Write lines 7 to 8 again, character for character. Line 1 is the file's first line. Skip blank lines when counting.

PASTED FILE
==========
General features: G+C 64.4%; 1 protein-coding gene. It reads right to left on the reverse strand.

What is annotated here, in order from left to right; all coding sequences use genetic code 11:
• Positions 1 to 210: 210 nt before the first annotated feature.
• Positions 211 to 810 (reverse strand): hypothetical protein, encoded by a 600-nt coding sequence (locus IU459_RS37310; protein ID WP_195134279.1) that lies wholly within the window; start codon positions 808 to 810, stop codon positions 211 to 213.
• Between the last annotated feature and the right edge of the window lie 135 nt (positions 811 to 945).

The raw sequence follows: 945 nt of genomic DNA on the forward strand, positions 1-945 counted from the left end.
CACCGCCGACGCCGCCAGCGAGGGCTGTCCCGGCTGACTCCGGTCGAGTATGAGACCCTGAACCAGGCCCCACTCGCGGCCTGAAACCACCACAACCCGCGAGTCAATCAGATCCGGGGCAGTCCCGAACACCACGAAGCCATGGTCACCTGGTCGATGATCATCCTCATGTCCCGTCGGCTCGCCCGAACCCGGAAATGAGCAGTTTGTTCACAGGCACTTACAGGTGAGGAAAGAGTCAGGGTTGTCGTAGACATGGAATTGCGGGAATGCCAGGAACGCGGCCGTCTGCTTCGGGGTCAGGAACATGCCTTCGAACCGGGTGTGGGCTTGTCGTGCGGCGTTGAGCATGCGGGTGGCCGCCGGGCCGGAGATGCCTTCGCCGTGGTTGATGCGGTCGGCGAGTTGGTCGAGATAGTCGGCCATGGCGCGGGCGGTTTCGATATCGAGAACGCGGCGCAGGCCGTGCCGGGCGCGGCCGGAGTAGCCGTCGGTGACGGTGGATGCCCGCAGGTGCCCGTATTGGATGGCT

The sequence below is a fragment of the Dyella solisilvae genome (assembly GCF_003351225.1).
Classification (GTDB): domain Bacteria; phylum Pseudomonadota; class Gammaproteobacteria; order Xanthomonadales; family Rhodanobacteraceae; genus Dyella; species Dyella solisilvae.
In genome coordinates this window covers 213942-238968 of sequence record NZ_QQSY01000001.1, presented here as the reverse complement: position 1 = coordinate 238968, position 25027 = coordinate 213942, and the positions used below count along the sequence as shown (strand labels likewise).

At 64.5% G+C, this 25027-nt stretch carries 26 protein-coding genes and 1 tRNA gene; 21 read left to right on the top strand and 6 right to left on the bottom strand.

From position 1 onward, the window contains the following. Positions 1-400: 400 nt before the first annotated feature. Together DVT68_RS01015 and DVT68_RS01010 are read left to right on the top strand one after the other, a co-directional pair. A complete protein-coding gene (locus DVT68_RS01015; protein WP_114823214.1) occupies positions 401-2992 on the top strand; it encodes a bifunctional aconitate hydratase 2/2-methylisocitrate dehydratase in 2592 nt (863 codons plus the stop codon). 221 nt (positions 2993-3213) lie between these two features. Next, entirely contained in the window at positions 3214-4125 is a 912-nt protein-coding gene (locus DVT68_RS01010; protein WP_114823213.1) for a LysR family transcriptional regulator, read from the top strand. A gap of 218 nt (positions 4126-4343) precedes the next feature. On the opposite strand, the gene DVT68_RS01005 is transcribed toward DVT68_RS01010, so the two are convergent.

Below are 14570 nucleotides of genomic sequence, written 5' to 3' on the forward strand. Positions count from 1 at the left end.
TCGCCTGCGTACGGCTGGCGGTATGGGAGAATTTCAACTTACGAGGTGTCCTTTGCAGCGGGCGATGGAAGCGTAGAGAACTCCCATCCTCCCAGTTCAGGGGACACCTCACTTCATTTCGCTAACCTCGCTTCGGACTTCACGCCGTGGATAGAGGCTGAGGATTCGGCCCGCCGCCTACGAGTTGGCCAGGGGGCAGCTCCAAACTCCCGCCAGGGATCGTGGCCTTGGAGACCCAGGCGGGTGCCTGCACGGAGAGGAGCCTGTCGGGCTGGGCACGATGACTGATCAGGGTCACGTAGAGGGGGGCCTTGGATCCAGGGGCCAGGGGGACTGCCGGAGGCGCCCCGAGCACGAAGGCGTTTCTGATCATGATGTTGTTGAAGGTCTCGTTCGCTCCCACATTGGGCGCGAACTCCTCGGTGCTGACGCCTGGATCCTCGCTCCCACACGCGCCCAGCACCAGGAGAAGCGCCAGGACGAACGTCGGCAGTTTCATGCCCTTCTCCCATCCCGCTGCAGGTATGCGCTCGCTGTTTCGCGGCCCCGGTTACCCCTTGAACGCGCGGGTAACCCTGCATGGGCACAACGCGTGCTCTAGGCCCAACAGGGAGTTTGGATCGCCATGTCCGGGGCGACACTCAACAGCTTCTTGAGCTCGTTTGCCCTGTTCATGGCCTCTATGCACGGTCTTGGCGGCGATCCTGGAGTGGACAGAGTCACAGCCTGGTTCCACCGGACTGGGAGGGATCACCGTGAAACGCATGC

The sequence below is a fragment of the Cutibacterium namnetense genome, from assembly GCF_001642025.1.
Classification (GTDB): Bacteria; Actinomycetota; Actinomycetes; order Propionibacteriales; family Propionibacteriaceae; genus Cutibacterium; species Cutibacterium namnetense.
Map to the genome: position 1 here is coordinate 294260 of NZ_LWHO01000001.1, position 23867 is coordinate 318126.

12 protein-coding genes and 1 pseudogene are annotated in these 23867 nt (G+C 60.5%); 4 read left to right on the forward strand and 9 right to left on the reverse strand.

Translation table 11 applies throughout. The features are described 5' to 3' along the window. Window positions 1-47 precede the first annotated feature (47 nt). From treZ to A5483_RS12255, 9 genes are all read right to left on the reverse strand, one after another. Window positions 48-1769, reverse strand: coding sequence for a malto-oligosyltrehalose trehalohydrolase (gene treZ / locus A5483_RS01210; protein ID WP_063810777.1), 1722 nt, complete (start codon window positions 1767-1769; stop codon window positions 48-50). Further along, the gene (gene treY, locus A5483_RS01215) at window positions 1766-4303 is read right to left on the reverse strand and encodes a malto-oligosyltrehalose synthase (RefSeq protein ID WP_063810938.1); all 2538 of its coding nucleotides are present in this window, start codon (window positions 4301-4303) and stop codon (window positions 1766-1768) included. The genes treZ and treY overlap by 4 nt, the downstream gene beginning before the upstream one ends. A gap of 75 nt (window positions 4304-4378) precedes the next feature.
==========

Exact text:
CACCGCCGACGCCGCCAGCGAGGGCTGTCCCGGCTGACTCCGGTCGAGTATGAGACCCTGAACCAGGCCCCACTCGCGGCCTGAAACCACCACAACCCGCGAGTCAATCAGATCCGGGGCAGTCCCGAACACCACGAAGCCATGGTCACCTGGTCGATGATCATCCTCATGTCCCGTCGGCTCGCCCGAACCCGGAAATGAGCAGTTTGTTCACAGGCACTTACAGGTGAGGAAAGAGTCAGGGTTGTCGTAGACATGGAATTGCGGGAATGCCAGGAACGCGGCCGTCTGCTTCGGGGTCAGGAACATGCCTTCGAACCGGGTGTGGGCTTGTCGTGCGGCGTTGAGCATGCGGGTGGCCGCCGGGCCGGAGATGCCTTCGCCGTGGTTGATGCGGTCGGCGAGTTGGTCGAGATAGTCGGCCATGGCGCGGGCGGTTTCGATATCGAGAACGCGGCGCAGGCCGTGCCGGGCGCGGCCGGAGTAGCCGTCGGTGACGGTGGATGCCCGCAGGTGCCCGTATTGGATGGCT

The sequence below is a fragment of the Dyella solisilvae genome (assembly GCF_003351225.1).